Snake River Angler Fly Fishing Report for August 19th, 2015

Snake River

The Snake is still fishing good on all stretches, but water temps are warming up (66 degrees at 5pm at Moose Bridge) and the typical mid-summer waning of hatches is occurring. So, as on the South Fork, you are going to have to work a bit harder for your fish. Change up your tactics, strategies, and flies, and it can be a pretty solid day.

We still have a decent number of Claassenia stoneflies around (and A LOT on certain days) as well as some caddis and PMDs and hoppers, beetles, and flying ants. Expect a lot more mayflies around on those colder and wetter days – not just PMDs, but also tricos and, as strange as it seems, a good number of mahogany duns.

Mornings have been best with #8 to #12 attractor patterns fished tight to banks, structure, and seam lines. Going with a dropper can help increase numbers. The same rigging will work in the afternoon, but smaller mayfly and terrestrial imitations can bring in more fish and more size. Whatever you do, try and stay tight to banks, structure, seam lines, and the head of riffles, especially on high pressure days with sun and clear skies. On cloudy days with dropping or lower barometric pressure and some precipitation, trout will be more spread out in riffle pools, seams, and bankside troughs. And expect better fishing on these days, especially in terms of size.

If going subsurface, stray away from nymphs and focus on streamers. There are those days when there will be a ton of frustrating follows and short strikes on most days, but there are also those days when the fish are on it big time. Use floating and intermediate lines and 3ips to 6ips sinking tips and focus on banks, structure, seams, confluence points, riffles, and riffle pools.

Dry flies – Will’s Winged Chernobyls, Circus Peanuts, Winged Peanuts, Mary Kays, Chubby Chernobyls, Grand Hoppers. Morrish Hoppers, Booty’s Drake Emerger, Parachute Adams, Parachute Hares Ears, Au Sable Wolffs, Parachute Extended Body PMDs, Cahills, and Mahogany Duns, Booty’s PMD and Mahogany Dun Emergers, Quigley Cripples, Pheasant Tail Emergers, and Film Critics.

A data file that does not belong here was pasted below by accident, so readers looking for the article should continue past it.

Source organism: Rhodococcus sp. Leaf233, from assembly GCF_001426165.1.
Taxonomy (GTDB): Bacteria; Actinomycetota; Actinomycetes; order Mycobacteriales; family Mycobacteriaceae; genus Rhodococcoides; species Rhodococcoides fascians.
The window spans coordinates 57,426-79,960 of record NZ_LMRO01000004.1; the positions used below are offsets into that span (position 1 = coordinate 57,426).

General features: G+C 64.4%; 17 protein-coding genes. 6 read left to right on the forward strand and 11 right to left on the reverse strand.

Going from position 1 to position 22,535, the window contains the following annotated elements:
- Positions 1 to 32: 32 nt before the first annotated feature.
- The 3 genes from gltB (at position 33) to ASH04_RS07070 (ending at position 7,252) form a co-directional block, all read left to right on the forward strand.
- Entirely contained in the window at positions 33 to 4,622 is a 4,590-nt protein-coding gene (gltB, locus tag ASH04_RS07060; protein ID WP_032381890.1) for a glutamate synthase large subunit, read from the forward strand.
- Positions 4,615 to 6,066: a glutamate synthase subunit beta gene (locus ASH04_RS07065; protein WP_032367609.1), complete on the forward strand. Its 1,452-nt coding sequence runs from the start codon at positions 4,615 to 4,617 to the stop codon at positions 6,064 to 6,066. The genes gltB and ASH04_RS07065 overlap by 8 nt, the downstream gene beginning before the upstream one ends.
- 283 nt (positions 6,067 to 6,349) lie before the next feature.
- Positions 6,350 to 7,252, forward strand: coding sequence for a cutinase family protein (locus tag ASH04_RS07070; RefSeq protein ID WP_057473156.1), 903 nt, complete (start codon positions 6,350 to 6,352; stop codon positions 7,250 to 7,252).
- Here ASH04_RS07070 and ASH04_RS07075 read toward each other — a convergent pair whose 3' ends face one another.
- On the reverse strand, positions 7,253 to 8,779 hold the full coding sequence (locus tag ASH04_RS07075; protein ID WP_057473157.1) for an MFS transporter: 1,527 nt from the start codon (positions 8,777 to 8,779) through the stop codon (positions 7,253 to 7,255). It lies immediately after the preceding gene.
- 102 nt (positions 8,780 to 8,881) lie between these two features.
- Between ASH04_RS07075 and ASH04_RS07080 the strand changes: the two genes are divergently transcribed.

Streamers – Kreelux, Chickletts, Sparkle Minnows, Gongas, Silvey Sculpins, J.J. Specials, Marabou Muddlers, Beldar Buggers, B-Yotch Buggers, and Galloup’s Boogeyman.

Nymphs – Psycho Princes, Lightening Bugs, Rainbow Warriors, Fuegos, and Flashback Pheasant Tail Nymphs.


South Fork

Flows have been ramped back up to 8,900cfs after a brief spell at 8,500cfs. Fishing is still good but you still have to work for your fish and a bit harder than over the past two weeks. Water temps are warming noticeably. The most prominent bug on the water are PMDs in the afternoon and caddis in the afternoon. Grasshoppers, carpenter ants, and beetles about in the afternoon as well.  But we are also starting to see increasing emergences of mutant stoneflies.  That is a very good thing.

The most productive strategy is to go with larger attractor patterns in the morning in riffle pools, seams, and along slow banks. These patterns are working more as searching patterns than anything else, but they are producing and bringing up some big fish. The afternoon is still the time to lock into good numbers and some good size, just as it has been over the past two to three weeks. Use mayfly imitations – duns and emergers – and focus on riffles and flats. There will be refusals and short strikes, but don’t get frustrated. Change things up. A good tactic is to go with a dun or emerger as a lead fly and have a subsurface emerger or lightly weighted nymph as a trailer. Stay focused. One piece of holding water can produce several fish.

Streamers are still working, and particularly in the morning and late afternoon hours. Riffle pools, deep seams, and banks and structure are productive targets. No need to go too deep. Floating, hover, and intermediate lines, as well as intermediate and 3ips tips, are all that you will need.